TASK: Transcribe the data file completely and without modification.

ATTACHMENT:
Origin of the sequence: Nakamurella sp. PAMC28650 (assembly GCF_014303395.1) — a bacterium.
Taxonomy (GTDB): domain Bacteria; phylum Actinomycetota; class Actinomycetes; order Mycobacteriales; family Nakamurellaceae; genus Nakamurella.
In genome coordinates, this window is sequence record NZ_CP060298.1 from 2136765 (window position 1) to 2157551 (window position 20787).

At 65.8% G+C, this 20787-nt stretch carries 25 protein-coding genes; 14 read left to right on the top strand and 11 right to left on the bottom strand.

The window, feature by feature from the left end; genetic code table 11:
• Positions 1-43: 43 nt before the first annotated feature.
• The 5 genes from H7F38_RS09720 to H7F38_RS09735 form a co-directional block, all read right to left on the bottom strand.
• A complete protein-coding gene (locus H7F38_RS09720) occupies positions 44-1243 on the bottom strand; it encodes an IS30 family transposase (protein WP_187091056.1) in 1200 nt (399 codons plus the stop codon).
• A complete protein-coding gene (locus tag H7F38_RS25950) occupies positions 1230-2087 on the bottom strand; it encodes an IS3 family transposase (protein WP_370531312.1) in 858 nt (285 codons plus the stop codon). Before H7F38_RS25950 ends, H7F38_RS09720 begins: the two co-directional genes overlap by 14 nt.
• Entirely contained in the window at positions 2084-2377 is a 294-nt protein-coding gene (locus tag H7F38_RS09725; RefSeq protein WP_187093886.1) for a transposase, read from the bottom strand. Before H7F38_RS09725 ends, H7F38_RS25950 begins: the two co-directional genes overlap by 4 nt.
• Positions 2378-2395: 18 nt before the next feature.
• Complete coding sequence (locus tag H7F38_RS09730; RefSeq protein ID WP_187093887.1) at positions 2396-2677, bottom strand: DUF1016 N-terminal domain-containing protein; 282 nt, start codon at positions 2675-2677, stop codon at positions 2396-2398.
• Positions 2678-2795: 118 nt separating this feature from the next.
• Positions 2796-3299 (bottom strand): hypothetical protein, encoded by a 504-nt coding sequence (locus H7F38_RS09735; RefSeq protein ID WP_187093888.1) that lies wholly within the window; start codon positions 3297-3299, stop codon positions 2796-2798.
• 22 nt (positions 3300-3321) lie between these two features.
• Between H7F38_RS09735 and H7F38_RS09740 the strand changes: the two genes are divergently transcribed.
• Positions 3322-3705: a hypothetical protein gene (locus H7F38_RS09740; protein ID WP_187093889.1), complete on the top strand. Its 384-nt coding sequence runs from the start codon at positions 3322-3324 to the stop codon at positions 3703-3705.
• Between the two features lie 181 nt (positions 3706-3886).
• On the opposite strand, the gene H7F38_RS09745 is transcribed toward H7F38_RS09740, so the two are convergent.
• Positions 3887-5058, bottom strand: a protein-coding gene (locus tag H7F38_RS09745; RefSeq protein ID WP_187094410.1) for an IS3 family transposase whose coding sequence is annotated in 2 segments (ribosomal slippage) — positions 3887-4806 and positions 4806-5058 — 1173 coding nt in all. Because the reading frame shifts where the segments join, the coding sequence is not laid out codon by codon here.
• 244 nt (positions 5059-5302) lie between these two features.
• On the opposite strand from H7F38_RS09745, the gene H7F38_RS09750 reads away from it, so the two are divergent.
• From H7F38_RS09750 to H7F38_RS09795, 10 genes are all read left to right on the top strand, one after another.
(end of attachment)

Origin of the sequence: Nakamurella sp. PAMC28650 (assembly GCF_014303395.1) — a bacterium.
Taxonomy (GTDB): domain Bacteria; phylum Actinomycetota; class Actinomycetes; order Mycobacteriales; family Nakamurellaceae; genus Nakamurella.
In genome coordinates, this window is sequence record NZ_CP060298.1 from 2136765 (window position 1) to 2157551 (window position 20787).

At 65.8% G+C, this 20787-nt stretch carries 25 protein-coding genes; 14 read left to right on the top strand and 11 right to left on the bottom strand.

The window, feature by feature from the left end; genetic code table 11:
• Positions 1-43: 43 nt before the first annotated feature.
• The 5 genes from H7F38_RS09720 to H7F38_RS09735 form a co-directional block, all read right to left on the bottom strand.
• A complete protein-coding gene (locus H7F38_RS09720) occupies positions 44-1243 on the bottom strand; it encodes an IS30 family transposase (protein WP_187091056.1) in 1200 nt (399 codons plus the stop codon).
• A complete protein-coding gene (locus tag H7F38_RS25950) occupies positions 1230-2087 on the bottom strand; it encodes an IS3 family transposase (protein WP_370531312.1) in 858 nt (285 codons plus the stop codon). Before H7F38_RS25950 ends, H7F38_RS09720 begins: the two co-directional genes overlap by 14 nt.
• Entirely contained in the window at positions 2084-2377 is a 294-nt protein-coding gene (locus tag H7F38_RS09725; RefSeq protein WP_187093886.1) for a transposase, read from the bottom strand. Before H7F38_RS09725 ends, H7F38_RS25950 begins: the two co-directional genes overlap by 4 nt.
• Positions 2378-2395: 18 nt before the next feature.
• Complete coding sequence (locus tag H7F38_RS09730; RefSeq protein ID WP_187093887.1) at positions 2396-2677, bottom strand: DUF1016 N-terminal domain-containing protein; 282 nt, start codon at positions 2675-2677, stop codon at positions 2396-2398.
• Positions 2678-2795: 118 nt separating this feature from the next.
• Positions 2796-3299 (bottom strand): hypothetical protein, encoded by a 504-nt coding sequence (locus H7F38_RS09735; RefSeq protein ID WP_187093888.1) that lies wholly within the window; start codon positions 3297-3299, stop codon positions 2796-2798.
• 22 nt (positions 3300-3321) lie between these two features.
• Between H7F38_RS09735 and H7F38_RS09740 the strand changes: the two genes are divergently transcribed.
• Positions 3322-3705: a hypothetical protein gene (locus H7F38_RS09740; protein ID WP_187093889.1), complete on the top strand. Its 384-nt coding sequence runs from the start codon at positions 3322-3324 to the stop codon at positions 3703-3705.
• Between the two features lie 181 nt (positions 3706-3886).
• On the opposite strand, the gene H7F38_RS09745 is transcribed toward H7F38_RS09740, so the two are convergent.
• Positions 3887-5058, bottom strand: a protein-coding gene (locus tag H7F38_RS09745; RefSeq protein ID WP_187094410.1) for an IS3 family transposase whose coding sequence is annotated in 2 segments (ribosomal slippage) — positions 3887-4806 and positions 4806-5058 — 1173 coding nt in all. Because the reading frame shifts where the segments join, the coding sequence is not laid out codon by codon here.
• 244 nt (positions 5059-5302) lie between these two features.
• On the opposite strand from H7F38_RS09745, the gene H7F38_RS09750 reads away from it, so the two are divergent.
• From H7F38_RS09750 to H7F38_RS09795, 10 genes are all read left to right on the top strand, one after another.